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Wednesday October 29, 1980
. . . where the 1970s live forever!

News stories from Wednesday October 29, 1980

Summaries of the stories the major media outlets considered to be of particular importance on this date:

  • New American overtures to Iran were confirmed by administration officials. They said that Washington had informed Teheran publicly and privately of its readiness to make available to Iran at least $220 million worth of military equipment once the American hostages are released. The officials said that Iran theoretically had legal title to the spare parts and other materiel bought by the regime of the late Shah.

    The fate of the 52 American hostages is to be debated publicly tomorrow in the Iranian Parliament. Some Parliament sources suggested that a vote on the conditions for the release of the captives might take place then, but others said that the debate might require further sessions. [New York Times]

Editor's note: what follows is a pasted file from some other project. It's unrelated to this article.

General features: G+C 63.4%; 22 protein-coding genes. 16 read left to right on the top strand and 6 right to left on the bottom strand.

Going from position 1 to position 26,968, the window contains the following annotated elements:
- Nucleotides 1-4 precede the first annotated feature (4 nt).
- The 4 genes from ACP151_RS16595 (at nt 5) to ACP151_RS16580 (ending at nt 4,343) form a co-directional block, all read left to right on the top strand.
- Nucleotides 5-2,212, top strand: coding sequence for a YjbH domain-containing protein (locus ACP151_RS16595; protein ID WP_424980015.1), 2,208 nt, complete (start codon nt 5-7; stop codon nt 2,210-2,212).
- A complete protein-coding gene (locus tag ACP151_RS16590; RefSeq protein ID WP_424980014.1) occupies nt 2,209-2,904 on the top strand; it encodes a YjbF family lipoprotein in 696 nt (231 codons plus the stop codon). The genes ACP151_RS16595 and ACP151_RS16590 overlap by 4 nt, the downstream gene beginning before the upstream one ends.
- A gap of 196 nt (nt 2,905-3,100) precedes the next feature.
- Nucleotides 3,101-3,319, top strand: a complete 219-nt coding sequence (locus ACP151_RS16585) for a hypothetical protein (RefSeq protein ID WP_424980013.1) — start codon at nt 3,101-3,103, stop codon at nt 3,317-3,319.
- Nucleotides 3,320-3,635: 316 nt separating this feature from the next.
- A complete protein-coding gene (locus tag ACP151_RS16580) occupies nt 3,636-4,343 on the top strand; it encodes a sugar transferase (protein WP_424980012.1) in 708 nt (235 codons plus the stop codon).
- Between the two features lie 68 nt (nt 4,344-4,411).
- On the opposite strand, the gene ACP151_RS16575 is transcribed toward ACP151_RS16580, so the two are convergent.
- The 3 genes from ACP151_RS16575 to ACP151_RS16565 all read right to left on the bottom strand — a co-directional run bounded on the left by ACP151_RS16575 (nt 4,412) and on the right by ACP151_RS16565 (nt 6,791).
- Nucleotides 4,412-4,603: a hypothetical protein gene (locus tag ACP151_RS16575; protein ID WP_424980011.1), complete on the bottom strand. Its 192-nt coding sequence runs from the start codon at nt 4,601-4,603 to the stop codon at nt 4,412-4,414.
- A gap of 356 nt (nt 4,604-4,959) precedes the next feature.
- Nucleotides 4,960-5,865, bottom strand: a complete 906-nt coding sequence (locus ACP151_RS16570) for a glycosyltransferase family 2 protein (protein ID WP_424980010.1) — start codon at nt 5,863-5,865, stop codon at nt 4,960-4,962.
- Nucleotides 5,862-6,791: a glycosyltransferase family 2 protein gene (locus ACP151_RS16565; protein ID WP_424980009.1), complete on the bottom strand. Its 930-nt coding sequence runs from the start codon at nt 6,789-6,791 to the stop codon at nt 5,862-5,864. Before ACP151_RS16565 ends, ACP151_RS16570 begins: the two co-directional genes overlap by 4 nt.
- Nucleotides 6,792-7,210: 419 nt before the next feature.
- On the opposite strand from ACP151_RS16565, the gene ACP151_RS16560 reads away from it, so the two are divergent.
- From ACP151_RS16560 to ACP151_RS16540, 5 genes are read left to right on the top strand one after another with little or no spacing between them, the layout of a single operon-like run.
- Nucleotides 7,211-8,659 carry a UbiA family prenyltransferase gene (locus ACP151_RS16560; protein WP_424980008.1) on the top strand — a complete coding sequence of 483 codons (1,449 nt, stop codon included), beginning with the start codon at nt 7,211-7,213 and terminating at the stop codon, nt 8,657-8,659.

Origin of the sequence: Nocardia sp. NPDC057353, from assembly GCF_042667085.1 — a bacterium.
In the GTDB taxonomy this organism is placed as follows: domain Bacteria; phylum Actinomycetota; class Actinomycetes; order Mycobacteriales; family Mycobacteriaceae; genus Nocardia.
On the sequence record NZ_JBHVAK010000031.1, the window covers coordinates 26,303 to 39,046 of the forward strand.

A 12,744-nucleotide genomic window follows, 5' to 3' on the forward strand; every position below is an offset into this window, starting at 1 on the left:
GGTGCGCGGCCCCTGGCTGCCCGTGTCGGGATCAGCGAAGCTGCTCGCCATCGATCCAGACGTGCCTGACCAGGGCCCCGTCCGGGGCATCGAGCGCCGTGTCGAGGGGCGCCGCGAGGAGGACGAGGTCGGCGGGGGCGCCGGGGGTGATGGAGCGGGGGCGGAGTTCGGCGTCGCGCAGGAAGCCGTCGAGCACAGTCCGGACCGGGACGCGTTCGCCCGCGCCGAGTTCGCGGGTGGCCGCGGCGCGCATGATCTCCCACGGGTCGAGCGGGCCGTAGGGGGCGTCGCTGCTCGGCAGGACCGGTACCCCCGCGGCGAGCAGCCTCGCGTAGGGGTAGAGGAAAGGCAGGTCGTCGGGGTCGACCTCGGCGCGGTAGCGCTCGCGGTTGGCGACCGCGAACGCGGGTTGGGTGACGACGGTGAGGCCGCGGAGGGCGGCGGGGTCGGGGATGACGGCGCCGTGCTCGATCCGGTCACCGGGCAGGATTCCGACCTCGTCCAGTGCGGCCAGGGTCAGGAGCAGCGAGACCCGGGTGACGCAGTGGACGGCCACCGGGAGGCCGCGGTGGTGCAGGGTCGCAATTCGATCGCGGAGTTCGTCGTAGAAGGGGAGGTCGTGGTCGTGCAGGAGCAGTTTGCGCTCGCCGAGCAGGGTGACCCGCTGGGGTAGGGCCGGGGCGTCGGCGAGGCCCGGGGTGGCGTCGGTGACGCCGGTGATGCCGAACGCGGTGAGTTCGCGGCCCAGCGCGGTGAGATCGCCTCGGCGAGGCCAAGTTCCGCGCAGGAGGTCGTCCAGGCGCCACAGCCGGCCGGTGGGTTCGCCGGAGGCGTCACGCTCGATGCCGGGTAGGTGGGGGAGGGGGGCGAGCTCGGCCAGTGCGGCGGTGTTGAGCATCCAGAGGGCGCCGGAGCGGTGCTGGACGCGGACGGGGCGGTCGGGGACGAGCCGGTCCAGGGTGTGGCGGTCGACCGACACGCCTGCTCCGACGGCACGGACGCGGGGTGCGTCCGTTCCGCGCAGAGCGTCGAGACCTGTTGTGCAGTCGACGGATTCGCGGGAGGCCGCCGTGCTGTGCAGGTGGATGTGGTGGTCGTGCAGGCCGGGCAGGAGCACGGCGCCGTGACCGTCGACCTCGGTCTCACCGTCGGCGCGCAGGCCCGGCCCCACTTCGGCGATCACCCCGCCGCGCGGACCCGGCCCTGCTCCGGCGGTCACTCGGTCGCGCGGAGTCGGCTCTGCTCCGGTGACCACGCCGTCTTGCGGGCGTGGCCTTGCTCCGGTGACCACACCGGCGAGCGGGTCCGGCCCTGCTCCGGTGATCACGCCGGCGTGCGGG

• An apparent easing in the fighting between Iran and Iraq was suggested by various reports from both combatants. Iraqi planes and artillery pounded the beseiged Iranian city of Abadan, and Baghdad said some of its troops had advanced closer to the oil refinery center, but Iran said the defenders had repulsed the Iraqi advance. [New York Times]
  • Intensive homestretch campaigning was pressed by President Carter and Ronald Reagan as each claimed new confidence from his showing in Tuesday's televised presidential debate. Initial surveys rated their performance close to even or gave a modest edge to Mr. Reagan. A poll of 1,062 viewers by the Associated Press found that each candidate had picked up about 6 percentage points of support. [New York Times]
  • The President showed new confidence as he campaigned in four cities. Mr. Carter denounced as "an extremely dangerous approach" Ronald Reagan's statement that the United States should not try to use its influence to block the spread of nuclear weapons abroad. [New York Times]